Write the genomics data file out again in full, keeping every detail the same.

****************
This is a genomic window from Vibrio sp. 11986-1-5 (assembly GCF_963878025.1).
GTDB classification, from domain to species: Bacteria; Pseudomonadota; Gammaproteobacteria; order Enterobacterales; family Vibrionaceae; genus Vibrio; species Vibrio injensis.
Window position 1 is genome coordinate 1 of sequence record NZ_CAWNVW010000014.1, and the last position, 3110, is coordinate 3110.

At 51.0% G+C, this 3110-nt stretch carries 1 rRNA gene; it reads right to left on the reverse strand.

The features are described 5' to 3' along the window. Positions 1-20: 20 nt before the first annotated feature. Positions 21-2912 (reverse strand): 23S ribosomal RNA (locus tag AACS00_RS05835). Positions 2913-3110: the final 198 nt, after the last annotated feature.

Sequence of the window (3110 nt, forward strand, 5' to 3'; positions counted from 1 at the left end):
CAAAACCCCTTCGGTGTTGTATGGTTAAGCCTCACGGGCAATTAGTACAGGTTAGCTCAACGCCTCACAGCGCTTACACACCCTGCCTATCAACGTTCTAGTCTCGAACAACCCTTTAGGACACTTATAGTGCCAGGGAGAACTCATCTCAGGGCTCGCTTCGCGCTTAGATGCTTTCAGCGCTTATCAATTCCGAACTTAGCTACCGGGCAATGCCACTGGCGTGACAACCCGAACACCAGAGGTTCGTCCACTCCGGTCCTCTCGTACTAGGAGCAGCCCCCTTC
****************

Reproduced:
This is a genomic window from Vibrio sp. 11986-1-5 (assembly GCF_963878025.1).
GTDB classification, from domain to species: Bacteria; Pseudomonadota; Gammaproteobacteria; order Enterobacterales; family Vibrionaceae; genus Vibrio; species Vibrio injensis.
Window position 1 is genome coordinate 1 of sequence record NZ_CAWNVW010000014.1, and the last position, 3110, is coordinate 3110.

At 51.0% G+C, this 3110-nt stretch carries 1 rRNA gene; it reads right to left on the reverse strand.

The features are described 5' to 3' along the window. Positions 1-20: 20 nt before the first annotated feature. Positions 21-2912 (reverse strand): 23S ribosomal RNA (locus tag AACS00_RS05835). Positions 2913-3110: the final 198 nt, after the last annotated feature.

Sequence of the window (3110 nt, forward strand, 5' to 3'; positions counted from 1 at the left end):
CAAAACCCCTTCGGTGTTGTATGGTTAAGCCTCACGGGCAATTAGTACAGGTTAGCTCAACGCCTCACAGCGCTTACACACCCTGCCTATCAACGTTCTAGTCTCGAACAACCCTTTAGGACACTTATAGTGCCAGGGAGAACTCATCTCAGGGCTCGCTTCGCGCTTAGATGCTTTCAGCGCTTATCAATTCCGAACTTAGCTACCGGGCAATGCCACTGGCGTGACAACCCGAACACCAGAGGTTCGTCCACTCCGGTCCTCTCGTACTAGGAGCAGCCCCCTTC